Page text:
Well, we might add that you don't need to spend tons of money on a toothbrush — after all, it's not the brush that keeps your mouth healthy, but the hand that holds it. And not everyone needs to come in as often every three months. But her tips are generally right on.
For proper at-home oral care, nothing beats brushing twice a day for two minutes each time, and flossing once a day. Brushing removes the sticky, bacteria-laden plaque that clings to your teeth and causes tooth decay and gum disease — not to mention malodorous breath. Don't forget to brush your tongue as well — it can also harbor those bad-breath bacteria.
While brushing is effective, it can't reach the tiny spaces in between teeth and under gums where plaque bacteria can hide. But floss can: That's what makes it so important to getting your mouth really clean.
Finally, regular professional checkups and cleanings are an essential part of good oral hygiene. Why? Because even the most dutiful brushing and flossing can't remove the hardened coating called tartar that eventually forms on tooth surfaces. Only a trained health care provider with the right dental tools can! And when you come in for a routine office visit, you'll also get a thorough checkup that can detect tooth decay, gum disease, and other threats to your oral health.
Bad breath isn't just a turn-off for kissing — It can indicate a possible problem in your mouth. So listen to what award-winning kisser Vivica Fox says: Paying attention to your oral hygiene can really pay off! For more information, contact us or schedule an appointment for a consultation. You can read the entire interview with Vivica A. Fox in Dear Doctor's latest issue.
In recent decades civilization's millennia-long search for clean, safe drinking water has become much easier with modern purification methods. Today, there are few places in the United States without adequate access to potable water. And about three-fourths of the nation's tap water systems add fluoride, credited with helping to reduce tooth decay over the past half century.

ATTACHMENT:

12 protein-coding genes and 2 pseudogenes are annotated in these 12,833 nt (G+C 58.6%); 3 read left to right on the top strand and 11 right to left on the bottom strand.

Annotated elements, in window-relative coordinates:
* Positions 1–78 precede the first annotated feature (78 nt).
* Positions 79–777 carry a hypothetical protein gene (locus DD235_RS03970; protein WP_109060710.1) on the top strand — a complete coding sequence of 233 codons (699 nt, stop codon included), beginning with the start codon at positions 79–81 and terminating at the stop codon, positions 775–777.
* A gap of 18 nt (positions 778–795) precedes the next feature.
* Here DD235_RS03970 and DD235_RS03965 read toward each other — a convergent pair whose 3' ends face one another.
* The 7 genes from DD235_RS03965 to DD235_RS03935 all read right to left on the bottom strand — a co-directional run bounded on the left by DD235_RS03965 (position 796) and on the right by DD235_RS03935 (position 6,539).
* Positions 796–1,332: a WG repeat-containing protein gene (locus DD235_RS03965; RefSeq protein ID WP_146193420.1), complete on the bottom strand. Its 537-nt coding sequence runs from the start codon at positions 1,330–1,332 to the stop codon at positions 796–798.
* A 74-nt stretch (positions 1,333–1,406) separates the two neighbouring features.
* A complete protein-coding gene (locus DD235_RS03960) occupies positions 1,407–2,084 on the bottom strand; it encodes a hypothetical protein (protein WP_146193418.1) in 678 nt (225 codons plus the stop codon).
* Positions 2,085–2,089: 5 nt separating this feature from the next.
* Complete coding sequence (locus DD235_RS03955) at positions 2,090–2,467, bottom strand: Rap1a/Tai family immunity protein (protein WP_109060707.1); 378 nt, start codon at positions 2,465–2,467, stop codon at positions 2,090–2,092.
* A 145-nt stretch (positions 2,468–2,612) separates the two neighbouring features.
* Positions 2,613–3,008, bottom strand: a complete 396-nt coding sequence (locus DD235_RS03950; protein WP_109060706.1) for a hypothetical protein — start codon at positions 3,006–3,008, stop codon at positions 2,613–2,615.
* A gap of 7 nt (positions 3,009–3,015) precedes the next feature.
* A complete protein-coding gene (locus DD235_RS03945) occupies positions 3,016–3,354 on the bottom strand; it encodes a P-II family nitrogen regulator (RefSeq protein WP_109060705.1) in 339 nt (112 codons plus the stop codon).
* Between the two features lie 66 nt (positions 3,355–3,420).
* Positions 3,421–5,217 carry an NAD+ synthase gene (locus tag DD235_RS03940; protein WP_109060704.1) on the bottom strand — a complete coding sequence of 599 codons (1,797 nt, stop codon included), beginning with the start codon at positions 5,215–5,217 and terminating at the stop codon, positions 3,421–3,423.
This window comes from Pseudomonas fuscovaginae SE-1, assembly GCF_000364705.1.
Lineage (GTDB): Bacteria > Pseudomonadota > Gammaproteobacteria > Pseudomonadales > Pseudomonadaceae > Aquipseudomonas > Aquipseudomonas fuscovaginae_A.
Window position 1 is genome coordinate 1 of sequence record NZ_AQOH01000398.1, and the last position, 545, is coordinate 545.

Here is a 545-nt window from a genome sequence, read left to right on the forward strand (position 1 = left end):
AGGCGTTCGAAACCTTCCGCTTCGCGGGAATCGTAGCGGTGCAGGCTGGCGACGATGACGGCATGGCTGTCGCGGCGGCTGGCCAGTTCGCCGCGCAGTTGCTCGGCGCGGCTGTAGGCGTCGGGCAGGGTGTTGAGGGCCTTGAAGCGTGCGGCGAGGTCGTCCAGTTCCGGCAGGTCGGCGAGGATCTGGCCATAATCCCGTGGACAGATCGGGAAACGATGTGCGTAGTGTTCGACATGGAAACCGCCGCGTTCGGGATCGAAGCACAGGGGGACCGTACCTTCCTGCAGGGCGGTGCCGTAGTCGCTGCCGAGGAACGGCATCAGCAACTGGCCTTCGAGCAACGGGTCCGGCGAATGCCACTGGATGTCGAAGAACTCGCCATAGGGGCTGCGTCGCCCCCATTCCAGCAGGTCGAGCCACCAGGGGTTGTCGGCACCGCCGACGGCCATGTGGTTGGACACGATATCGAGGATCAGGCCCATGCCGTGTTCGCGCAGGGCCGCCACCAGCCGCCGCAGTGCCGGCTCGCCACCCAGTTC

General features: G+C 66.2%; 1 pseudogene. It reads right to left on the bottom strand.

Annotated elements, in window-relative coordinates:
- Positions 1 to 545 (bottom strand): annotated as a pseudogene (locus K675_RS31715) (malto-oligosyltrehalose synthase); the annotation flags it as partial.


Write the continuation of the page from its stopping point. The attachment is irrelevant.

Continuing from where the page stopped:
But in recent years some have voiced concerns about the safety of tap water and popularizing an alternative: bottled water. Manufacturers of bottled water routinely market their products as safer and healthier than what comes out of your faucet.
But is that true? A few years ago a non-profit consumer organization called the Environmental Working Group (EWG) performed a detailed, comprehensive study of bottled water. Here's some of what they found.
Lack of transparency. It's not always easy to uncover bottled water sources (in some cases, it might actually begin as tap water), how it's processed, or what's in it. That's because unlike water utilities, which are rigorously monitored by the Environmental Protection Agency (EPA), the Food and Drug Administration (FDA) oversees bottled water production with less strenuous guidelines on labeling. Eight out of the top 10 selling brands were less than forthcoming about their water's contents in EWG's investigation.
Higher cost. According to the EPA, the average consumer cost in the last decade for tap water was $2.00 per 1,000 gallons (0.2 cents per gallon). The retail cost for even bulk bottled water is exponentially higher. It can be a costly expenditure for a family to obtain most of their potable water by way of bottled—while still paying for tap water for bathing and other necessities.
Environmental impact. Bottled water is often marketed as the better environmental choice. But bottled water production, packaging and distribution can pose a significant environmental impact. EWG estimated the total production and distribution of bottled water consumes more than 30 million barrels of oil each year. And disposable plastic water bottles have become one of the fastest growing solid waste items at about 4 billion pounds annually.
While there are credible concerns about tap water contaminants, consumers can usually take matters into their own hands with an affordable and effective household filtering system. EWG therefore recommends filtered tap water instead of bottled water for household use.
If you would like more information on drinking water options, please contact us or schedule an appointment for a consultation. You can also learn more about this topic by reading the Dear Doctor magazine article “Bottled Water: Health or Hype?”